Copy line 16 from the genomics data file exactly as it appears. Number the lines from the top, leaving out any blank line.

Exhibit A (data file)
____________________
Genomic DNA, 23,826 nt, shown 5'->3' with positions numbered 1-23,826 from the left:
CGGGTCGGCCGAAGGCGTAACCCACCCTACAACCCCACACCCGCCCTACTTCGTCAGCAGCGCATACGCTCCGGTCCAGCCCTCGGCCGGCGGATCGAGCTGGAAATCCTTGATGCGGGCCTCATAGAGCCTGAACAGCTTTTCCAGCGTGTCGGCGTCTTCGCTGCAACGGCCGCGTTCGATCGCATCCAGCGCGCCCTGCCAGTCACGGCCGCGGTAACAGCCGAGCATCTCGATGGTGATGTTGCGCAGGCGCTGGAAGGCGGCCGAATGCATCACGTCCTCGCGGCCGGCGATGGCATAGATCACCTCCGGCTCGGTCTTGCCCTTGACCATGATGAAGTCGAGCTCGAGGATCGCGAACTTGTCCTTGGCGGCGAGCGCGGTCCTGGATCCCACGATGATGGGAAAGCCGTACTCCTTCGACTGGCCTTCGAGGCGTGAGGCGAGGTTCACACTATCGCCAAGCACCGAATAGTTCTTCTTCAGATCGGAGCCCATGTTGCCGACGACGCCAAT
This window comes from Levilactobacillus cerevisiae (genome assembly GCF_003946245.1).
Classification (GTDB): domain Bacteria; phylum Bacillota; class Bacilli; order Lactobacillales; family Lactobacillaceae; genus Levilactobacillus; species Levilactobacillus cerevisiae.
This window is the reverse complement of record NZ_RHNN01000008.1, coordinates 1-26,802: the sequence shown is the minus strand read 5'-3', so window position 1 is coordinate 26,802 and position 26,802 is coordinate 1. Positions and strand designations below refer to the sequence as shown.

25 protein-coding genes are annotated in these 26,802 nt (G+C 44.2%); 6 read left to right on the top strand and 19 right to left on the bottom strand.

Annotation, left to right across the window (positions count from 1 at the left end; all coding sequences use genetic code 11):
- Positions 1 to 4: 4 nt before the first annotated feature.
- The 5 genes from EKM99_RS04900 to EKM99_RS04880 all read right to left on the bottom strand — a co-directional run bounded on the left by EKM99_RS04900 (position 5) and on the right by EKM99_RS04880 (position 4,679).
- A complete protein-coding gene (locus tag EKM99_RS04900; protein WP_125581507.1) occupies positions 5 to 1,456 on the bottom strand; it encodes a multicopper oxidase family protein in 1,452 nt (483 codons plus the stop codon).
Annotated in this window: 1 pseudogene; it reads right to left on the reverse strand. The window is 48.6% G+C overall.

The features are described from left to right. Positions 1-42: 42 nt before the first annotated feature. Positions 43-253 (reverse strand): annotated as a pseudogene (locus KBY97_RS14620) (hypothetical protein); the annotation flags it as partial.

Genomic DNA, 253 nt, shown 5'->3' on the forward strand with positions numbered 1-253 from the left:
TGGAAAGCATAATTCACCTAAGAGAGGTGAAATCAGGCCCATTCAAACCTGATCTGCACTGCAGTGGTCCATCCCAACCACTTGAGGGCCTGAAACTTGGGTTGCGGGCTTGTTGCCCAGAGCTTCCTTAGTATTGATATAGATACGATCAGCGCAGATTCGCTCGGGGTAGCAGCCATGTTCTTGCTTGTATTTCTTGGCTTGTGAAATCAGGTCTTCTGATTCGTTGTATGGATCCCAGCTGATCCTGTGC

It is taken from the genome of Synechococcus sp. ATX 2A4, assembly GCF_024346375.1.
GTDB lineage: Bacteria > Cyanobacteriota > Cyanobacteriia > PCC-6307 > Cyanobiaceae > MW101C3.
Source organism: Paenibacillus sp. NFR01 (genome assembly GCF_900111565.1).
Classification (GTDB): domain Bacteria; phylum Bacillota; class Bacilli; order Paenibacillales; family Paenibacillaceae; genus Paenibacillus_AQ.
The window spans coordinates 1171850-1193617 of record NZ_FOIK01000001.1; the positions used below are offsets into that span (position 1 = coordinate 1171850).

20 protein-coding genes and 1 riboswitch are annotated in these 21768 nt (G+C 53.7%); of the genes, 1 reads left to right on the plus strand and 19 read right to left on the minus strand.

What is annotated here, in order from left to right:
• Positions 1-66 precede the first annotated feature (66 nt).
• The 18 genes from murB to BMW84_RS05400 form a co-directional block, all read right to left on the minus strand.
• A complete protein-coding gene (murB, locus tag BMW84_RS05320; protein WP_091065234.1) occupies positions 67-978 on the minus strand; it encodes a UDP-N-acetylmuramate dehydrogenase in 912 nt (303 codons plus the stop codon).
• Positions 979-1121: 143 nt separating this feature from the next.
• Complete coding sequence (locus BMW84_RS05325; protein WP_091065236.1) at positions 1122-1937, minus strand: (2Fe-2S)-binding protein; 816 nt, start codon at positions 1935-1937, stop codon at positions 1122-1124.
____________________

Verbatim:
GTDB lineage: Bacteria > Cyanobacteriota > Cyanobacteriia > PCC-6307 > Cyanobiaceae > MW101C3.